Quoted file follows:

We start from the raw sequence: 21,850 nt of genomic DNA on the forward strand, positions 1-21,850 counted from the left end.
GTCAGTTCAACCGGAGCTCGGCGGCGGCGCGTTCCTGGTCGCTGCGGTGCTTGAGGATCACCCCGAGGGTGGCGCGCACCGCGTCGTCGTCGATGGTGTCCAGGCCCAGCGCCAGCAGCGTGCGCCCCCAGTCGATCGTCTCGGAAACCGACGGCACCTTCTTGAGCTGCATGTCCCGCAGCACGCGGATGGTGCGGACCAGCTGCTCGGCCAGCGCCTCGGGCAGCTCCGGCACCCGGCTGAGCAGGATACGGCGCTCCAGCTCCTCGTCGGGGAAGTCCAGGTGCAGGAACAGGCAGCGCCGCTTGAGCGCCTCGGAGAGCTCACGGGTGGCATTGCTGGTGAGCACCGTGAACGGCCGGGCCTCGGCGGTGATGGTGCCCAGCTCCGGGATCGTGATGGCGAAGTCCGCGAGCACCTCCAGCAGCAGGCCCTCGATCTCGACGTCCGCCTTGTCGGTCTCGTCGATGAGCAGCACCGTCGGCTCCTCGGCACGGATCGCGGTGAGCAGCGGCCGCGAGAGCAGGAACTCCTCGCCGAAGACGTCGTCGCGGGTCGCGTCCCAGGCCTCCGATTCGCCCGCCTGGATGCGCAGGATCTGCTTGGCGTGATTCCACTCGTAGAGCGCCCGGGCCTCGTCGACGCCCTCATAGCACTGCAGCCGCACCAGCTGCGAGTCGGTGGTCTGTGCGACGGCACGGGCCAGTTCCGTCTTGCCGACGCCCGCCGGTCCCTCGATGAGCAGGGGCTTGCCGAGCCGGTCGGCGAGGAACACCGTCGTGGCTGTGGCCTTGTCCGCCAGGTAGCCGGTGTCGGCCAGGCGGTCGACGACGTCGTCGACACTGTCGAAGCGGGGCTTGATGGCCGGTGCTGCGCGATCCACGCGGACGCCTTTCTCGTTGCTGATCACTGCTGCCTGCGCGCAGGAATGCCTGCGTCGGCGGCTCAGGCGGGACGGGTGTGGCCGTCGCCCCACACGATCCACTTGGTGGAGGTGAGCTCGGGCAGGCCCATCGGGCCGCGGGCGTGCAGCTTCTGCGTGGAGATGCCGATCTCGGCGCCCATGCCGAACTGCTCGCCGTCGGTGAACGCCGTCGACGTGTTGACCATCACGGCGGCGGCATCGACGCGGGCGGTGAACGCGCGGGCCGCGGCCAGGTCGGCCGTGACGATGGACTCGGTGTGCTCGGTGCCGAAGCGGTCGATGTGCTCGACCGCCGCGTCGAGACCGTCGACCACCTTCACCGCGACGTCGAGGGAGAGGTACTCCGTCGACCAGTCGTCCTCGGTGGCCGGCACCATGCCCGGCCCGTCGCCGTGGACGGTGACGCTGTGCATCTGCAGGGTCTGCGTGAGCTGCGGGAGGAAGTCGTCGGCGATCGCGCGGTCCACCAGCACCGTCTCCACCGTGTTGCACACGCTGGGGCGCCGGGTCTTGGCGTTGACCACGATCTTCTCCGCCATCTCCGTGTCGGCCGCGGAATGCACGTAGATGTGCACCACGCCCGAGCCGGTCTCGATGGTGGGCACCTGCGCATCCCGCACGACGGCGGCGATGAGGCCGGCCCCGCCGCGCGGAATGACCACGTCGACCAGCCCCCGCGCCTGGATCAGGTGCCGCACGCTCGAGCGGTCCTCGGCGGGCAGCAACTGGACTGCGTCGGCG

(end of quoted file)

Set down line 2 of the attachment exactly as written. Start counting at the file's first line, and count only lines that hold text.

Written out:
GTCAGTTCAACCGGAGCTCGGCGGCGGCGCGTTCCTGGTCGCTGCGGTGCTTGAGGATCACCCCGAGGGTGGCGCGCACCGCGTCGTCGTCGATGGTGTCCAGGCCCAGCGCCAGCAGCGTGCGCCCCCAGTCGATCGTCTCGGAAACCGACGGCACCTTCTTGAGCTGCATGTCCCGCAGCACGCGGATGGTGCGGACCAGCTGCTCGGCCAGCGCCTCGGGCAGCTCCGGCACCCGGCTGAGCAGGATACGGCGCTCCAGCTCCTCGTCGGGGAAGTCCAGGTGCAGGAACAGGCAGCGCCGCTTGAGCGCCTCGGAGAGCTCACGGGTGGCATTGCTGGTGAGCACCGTGAACGGCCGGGCCTCGGCGGTGATGGTGCCCAGCTCCGGGATCGTGATGGCGAAGTCCGCGAGCACCTCCAGCAGCAGGCCCTCGATCTCGACGTCCGCCTTGTCGGTCTCGTCGATGAGCAGCACCGTCGGCTCCTCGGCACGGATCGCGGTGAGCAGCGGCCGCGAGAGCAGGAACTCCTCGCCGAAGACGTCGTCGCGGGTCGCGTCCCAGGCCTCCGATTCGCCCGCCTGGATGCGCAGGATCTGCTTGGCGTGATTCCACTCGTAGAGCGCCCGGGCCTCGTCGACGCCCTCATAGCACTGCAGCCGCACCAGCTGCGAGTCGGTGGTCTGTGCGACGGCACGGGCCAGTTCCGTCTTGCCGACGCCCGCCGGTCCCTCGATGAGCAGGGGCTTGCCGAGCCGGTCGGCGAGGAACACCGTCGTGGCTGTGGCCTTGTCCGCCAGGTAGCCGGTGTCGGCCAGGCGGTCGACGACGTCGTCGACACTGTCGAAGCGGGGCTTGATGGCCGGTGCTGCGCGATCCACGCGGACGCCTTTCTCGTTGCTGATCACTGCTGCCTGCGCGCAGGAATGCCTGCGTCGGCGGCTCAGGCGGGACGGGTGTGGCCGTCGCCCCACACGATCCACTTGGTGGAGGTGAGCTCGGGCAGGCCCATCGGGCCGCGGGCGTGCAGCTTCTGCGTGGAGATGCCGATCTCGGCGCCCATGCCGAACTGCTCGCCGTCGGTGAACGCCGTCGACGTGTTGACCATCACGGCGGCGGCATCGACGCGGGCGGTGAACGCGCGGGCCGCGGCCAGGTCGGCCGTGACGATGGACTCGGTGTGCTCGGTGCCGAAGCGGTCGATGTGCTCGACCGCCGCGTCGAGACCGTCGACCACCTTCACCGCGACGTCGAGGGAGAGGTACTCCGTCGACCAGTCGTCCTCGGTGGCCGGCACCATGCCCGGCCCGTCGCCGTGGACGGTGACGCTGTGCATCTGCAGGGTCTGCGTGAGCTGCGGGAGGAAGTCGTCGGCGATCGCGCGGTCCACCAGCACCGTCTCCACCGTGTTGCACACGCTGGGGCGCCGGGTCTTGGCGTTGACCACGATCTTCTCCGCCATCTCCGTGTCGGCCGCGGAATGCACGTAGATGTGCACCACGCCCGAGCCGGTCTCGATGGTGGGCACCTGCGCATCCCGCACGACGGCGGCGATGAGGCCGGCCCCGCCGCGCGGAATGACCACGTCGACCAGCCCCCGCGCCTGGATCAGGTGCCGCACGCTCGAGCGGTCCTCGGCGGGCAGCAACTGGACTGCGTCGGCG